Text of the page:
Other states withheld critical portions of disclosure records, such as compensation amounts or the names of outside employers. The University of Alaska provided ProPublica with the names of faculty members who filled out the conflict of interest reports but no other information.
“The data fields you mentioned like title, outside interest, type of activity and compensation type of information are not stored in the database and is not available during the extraction,” said Shiva Hullavarad, a data privacy and compliance officer for the University of Alaska. Hullavarad did offer to provide ProPublica with information on specific employees on request.
Some state universities that refused to provide their own disclosure forms did turn over data related to federally funded research. For instance, when professors apply for or receive grants from the National Institutes of Health, they frequently submit conflict of interest reports to their universities, which send the information to NIH. The schools must disclose this information to the public under federal law. Ultimately, we didn’t have to collect these forms from each institution because NIH shared its database with us.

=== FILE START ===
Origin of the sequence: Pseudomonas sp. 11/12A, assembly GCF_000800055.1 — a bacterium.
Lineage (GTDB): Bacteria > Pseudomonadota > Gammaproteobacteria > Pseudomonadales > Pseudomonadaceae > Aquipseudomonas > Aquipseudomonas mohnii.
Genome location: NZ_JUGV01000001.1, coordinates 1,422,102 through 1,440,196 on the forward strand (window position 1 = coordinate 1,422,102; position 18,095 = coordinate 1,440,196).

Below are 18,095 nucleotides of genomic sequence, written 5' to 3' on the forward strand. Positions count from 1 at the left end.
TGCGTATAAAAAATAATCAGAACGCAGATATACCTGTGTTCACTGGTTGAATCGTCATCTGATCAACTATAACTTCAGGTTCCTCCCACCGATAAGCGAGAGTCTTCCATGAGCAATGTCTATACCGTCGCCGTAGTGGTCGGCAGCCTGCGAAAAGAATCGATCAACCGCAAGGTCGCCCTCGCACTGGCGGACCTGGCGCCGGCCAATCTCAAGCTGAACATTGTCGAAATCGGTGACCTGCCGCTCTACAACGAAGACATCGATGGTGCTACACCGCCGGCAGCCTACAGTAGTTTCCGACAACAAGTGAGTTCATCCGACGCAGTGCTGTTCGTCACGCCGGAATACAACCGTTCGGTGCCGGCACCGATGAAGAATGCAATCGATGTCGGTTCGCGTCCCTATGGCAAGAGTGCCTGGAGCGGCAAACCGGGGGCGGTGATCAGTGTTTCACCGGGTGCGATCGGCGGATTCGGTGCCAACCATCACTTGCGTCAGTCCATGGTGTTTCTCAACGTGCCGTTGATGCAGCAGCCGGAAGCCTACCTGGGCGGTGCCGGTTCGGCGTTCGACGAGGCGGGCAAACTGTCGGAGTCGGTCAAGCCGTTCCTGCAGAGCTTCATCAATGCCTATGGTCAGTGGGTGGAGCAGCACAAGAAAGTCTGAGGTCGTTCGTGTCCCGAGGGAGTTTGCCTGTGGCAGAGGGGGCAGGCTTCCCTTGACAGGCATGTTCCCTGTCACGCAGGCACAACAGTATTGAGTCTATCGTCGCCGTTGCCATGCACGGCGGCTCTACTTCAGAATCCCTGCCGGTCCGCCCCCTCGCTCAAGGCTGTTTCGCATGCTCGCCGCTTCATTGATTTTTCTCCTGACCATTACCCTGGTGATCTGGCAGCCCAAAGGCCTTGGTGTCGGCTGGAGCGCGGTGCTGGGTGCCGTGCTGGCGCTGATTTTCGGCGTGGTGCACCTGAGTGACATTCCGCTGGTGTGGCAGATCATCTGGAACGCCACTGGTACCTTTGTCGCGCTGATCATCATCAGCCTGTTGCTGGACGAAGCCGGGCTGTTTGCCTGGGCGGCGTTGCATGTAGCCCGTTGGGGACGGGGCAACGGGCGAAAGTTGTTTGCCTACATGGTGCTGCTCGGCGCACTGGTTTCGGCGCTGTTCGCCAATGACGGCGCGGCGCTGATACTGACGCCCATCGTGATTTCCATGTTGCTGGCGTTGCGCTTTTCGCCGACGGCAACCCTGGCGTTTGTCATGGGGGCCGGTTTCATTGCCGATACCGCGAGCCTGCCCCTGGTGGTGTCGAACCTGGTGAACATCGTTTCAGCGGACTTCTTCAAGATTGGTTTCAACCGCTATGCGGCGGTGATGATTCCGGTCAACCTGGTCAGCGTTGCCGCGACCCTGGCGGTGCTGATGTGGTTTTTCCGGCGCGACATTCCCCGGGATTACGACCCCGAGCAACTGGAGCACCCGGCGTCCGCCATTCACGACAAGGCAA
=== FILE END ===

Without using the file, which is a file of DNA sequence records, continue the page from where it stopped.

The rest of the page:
These records, though, only account for a small fraction of the faculty with potential conflicts. For example, the University of Hawaii, which has nearly 1,000 faculty members, provided ProPublica with fewer than 10 disclosures related to federally funded research. The university denied ProPublica more disclosures, citing a “significant privacy interest.”